After 53 years of acting, he still loves being recognized. His most famous role: Alien head on stick

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Sergio Calderón is an actor in “Men in Black” and “Pirates of the Caribbean: At World’s End.”
(Dania Maxwell / Los Angeles Times)
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For Sergio Calderón, success as an actor is about mastering his craft. In his 53-year career, Calderón has played many villains, most recently booking a role as a corrupt police officer in the 2022 Peacock dark comedy and mystery series “The Resort.”

“I love to play those types of characters, because people really hate me,” he said, laughing. “They tell me in the streets how much they hate me. But to me, that is my success. Because that means I was able to convince people with what I performed.”

A close up of a man's face holding a flower.
(Dania Maxwell / Los Angeles Times)

Calderón recalls running off the set one day after shooting an intense scene opposite Albert Finney in John Huston’s 1984 film “Under the Volcano.”

They were filming in Yautepec de Zaragoza, Mexico. Finney was playing a former British consul to Mexico in the 1930s, and Calderón was playing the Mexican chief of police.

Calderón was shaken by the violence of the scene. When he stormed off the set, Finney came running after him, Calderón recalled, and asked if he could join Calderón.

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“We were like little dogs running toward a tree,” he said. “We just had to get rid of that ugly emotion. Because sometimes as actors, when you really give yourself to the character, you react not like Sergio Calderón, but like the killer you’re playing.”


He remembers Finney asking him, “Sergio, did you feel what I felt?”

“I said, ‘Yes, I was about to kill you.’ And he said, ‘Me too.’ ”

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Hollywood careers

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This profile is part of a series about what success looks like to working actors in Hollywood.

Calderón was born in a small tropical village in Mexico. His parents told him that when he was 3 years old, he wandered off and disappeared for several hours. They finally found him outside, watching a movie being projected on a wall.

At 10, he moved to Mexico City, and he caught the performance bug after a teacher encouraged him to participate in a poetry reading.

A man stands next to a director's chair with his name Sergio Calderon on the back of it.
(Dania Maxwell / Los Angeles Times)

Calderón likes to joke that people told him he shouldn’t be an actor because he wasn’t handsome enough.

I thought I was handsome,” he said. “So I stubbornly decided I wanted to become an actor.”

His first acting role was 1970’s “The Bridge in the Jungle,” a Hollywood movie that was being filmed in the rainforests of Chiapas, Mexico. It was the first time he worked with Huston, the Hollywood legend who later became his friend. Calderón had been supporting himself by working as an English teacher, so he had the language skills to act in English.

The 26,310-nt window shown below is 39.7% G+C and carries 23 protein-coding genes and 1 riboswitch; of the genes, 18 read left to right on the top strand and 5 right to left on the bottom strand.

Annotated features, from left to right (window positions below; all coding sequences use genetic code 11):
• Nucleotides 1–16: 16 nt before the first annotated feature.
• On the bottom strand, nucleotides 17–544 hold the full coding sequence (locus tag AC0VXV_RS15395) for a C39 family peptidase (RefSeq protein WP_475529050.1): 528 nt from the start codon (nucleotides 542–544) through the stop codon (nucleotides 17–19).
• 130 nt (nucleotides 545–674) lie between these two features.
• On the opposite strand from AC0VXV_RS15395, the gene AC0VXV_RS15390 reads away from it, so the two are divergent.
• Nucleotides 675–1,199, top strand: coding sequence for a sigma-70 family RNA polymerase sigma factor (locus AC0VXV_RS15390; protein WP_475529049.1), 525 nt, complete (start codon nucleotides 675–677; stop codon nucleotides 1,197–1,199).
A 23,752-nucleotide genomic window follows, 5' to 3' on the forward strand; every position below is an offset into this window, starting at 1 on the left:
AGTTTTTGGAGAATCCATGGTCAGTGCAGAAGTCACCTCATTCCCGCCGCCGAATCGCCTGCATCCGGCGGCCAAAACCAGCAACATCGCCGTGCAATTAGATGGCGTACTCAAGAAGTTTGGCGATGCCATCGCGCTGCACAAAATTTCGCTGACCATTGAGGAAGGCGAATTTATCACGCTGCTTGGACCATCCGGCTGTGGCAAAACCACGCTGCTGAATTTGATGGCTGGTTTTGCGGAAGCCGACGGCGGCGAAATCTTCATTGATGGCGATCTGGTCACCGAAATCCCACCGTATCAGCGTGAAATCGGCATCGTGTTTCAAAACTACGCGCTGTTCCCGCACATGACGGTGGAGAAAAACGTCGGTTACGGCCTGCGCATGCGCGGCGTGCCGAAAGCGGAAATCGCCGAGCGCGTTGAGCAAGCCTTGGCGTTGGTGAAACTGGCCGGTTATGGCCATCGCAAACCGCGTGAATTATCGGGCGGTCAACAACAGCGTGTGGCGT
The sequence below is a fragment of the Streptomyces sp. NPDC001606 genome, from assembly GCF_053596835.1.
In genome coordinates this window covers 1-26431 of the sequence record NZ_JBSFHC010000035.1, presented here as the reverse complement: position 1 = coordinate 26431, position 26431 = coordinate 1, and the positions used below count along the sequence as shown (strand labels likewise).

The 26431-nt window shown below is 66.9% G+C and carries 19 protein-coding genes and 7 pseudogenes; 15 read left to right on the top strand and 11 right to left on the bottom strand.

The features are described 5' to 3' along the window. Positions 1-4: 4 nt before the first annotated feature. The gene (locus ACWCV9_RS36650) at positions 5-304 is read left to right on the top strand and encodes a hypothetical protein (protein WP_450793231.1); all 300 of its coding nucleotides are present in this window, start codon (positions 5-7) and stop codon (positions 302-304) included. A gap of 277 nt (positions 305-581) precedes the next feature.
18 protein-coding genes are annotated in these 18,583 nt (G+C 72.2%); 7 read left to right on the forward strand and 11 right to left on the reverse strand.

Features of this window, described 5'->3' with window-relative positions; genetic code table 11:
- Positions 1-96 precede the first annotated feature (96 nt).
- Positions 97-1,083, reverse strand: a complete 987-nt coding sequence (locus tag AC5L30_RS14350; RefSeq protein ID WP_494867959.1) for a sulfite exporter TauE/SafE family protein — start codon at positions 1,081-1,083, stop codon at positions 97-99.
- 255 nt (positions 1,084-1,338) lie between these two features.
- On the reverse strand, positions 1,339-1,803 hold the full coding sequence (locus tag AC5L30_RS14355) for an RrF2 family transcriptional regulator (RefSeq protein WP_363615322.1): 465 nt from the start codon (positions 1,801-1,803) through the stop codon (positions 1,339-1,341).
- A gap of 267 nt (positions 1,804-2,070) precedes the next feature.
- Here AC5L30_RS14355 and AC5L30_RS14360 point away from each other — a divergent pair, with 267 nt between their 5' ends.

After getting his Screen Actors Guild card for his role the 1979 Hollywood comedy “The In-Laws,” he moved to Los Angeles and started building his career in the U.S.


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He might look familiar to “Men in Black” fans for his role as the first alien, Head on a Stick. And “Pirates of the Caribbean” fans might recognize him as the Pirate Lord Eduardo Villanueva in the third film of the series.

But he’s also been stopped on the streets of Brentwood in recent years by “a very fancy guy” who said, “Excuse me, are you the guy from ‘The A-Team’?” Calderón played a couple characters, including a river boat pirate in the ‘80s action series starring Mr. T.

Another time he was at the hospital for an X-ray the day after the ‘90s TV movie, “Have You Seen My Son?” played on ABC. A fellow patient recognized him as the cab driver whom a mother begs for help finding her missing son.

His character in the movie speaks only Spanish, and the mother speaks only English, so he had to figure out how to perform it so that the audience understands what’s going on even though they might not understand the language, he said.

He remembered the woman telling him, “I saw you last night on TV, and you made me cry during the whole sequence, even though I couldn’t understand one word you were saying.”

As an actor, you have to have that magnetism to transfer onto the screen, he said.

Calderón is thrilled whenever anyone recognizes him for any role.

“If I can make them cry and I can make them laugh, then maybe I’m a good actor,” he said.

Photo editing and design by Calvin Alagot.